Synopsis: Doing sums with swirls

Acoustic vortices that interact in a nonlinear medium may be one route to a new kind of robust arithmetic computation.
Synopsis figure
NASA

Calculating minds have employed a wide variety of objects to carry out computations, from stones and fingers, to electrons, strands of DNA, and recently quantum states and spintronics. Essentially anything that can represent numbers can be used to do arithmetic, but it helps if the object is robust—that is, the numbers shouldn’t change in the presence of noise or environmental contact (which is what makes quantum computing so difficult). Even better would be a system that goes beyond binary (two-level) logic computations to multilevel logic that might carry more information.

In Physical Review Letters, Régis Marchiano and Jean-Louis Thomas of the Université Pierre et Marie Curie report on their efforts to use vortices as computational elements. Vortices can be screw dislocations in a material, acoustic waves, or swirls in a liquid, but they always possess a topological “charge” related to the phase or winding number (similar to the number of times you would revolve around the axis while climbing a spiral staircase). Such vortices exist in acoustic or optical systems in both linear and nonlinear media, so there are many opportunities for creating and controlling them.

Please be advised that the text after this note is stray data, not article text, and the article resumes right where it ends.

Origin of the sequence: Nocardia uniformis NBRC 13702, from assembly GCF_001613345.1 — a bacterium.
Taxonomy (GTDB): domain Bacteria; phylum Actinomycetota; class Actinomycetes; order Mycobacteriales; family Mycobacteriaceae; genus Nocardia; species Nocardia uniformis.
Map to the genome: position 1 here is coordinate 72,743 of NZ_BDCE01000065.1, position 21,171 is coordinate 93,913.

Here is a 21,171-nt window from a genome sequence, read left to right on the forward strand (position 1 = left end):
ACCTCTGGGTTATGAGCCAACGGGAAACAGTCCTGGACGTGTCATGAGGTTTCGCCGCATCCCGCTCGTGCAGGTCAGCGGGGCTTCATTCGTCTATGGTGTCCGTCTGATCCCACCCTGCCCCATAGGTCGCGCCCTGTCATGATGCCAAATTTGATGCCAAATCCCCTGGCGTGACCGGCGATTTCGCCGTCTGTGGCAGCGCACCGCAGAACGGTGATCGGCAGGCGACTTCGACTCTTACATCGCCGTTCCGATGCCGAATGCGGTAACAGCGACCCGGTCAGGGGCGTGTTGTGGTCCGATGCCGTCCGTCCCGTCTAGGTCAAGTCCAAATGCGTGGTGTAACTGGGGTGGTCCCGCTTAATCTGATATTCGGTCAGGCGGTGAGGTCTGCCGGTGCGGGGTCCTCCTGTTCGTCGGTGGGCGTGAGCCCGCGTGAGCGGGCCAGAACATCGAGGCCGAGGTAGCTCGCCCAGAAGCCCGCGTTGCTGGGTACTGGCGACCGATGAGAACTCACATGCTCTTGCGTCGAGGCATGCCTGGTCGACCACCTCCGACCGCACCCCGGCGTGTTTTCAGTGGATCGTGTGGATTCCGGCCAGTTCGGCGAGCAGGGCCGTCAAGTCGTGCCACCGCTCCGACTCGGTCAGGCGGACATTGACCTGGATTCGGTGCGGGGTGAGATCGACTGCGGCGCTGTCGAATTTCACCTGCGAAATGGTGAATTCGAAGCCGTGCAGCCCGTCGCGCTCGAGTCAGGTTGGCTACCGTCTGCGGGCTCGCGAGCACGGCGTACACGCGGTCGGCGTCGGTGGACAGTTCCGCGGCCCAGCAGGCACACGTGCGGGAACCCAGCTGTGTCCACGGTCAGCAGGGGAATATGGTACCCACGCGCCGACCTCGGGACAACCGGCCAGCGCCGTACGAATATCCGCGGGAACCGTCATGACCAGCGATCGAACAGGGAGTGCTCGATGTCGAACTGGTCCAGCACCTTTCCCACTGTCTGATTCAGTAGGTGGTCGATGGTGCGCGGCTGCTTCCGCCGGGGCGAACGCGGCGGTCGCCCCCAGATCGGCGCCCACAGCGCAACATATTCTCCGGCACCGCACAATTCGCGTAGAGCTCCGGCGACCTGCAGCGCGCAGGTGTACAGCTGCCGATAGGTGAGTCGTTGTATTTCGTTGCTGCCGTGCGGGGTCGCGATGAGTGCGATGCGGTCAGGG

The researchers created vortices in water tanks with arrays of piezoelectric transducers and measured the pressure fields at the end of the tank using a tiny hydrophone. By creating vortices with different acoustic frequencies, and allowing these vortices to mix, they found that the resulting “output” vortex represented the sums and differences of the original topological charges. The vortices are not only resistant to changes in topological charge caused by perturbations but the charge can occur in integer multiples of 2π, rather than only two conventional binary values of 0 and 1. Although a useful computational device is unlikely to emerge from this work soon, it suggests a different way to add and subtract. – David Voss


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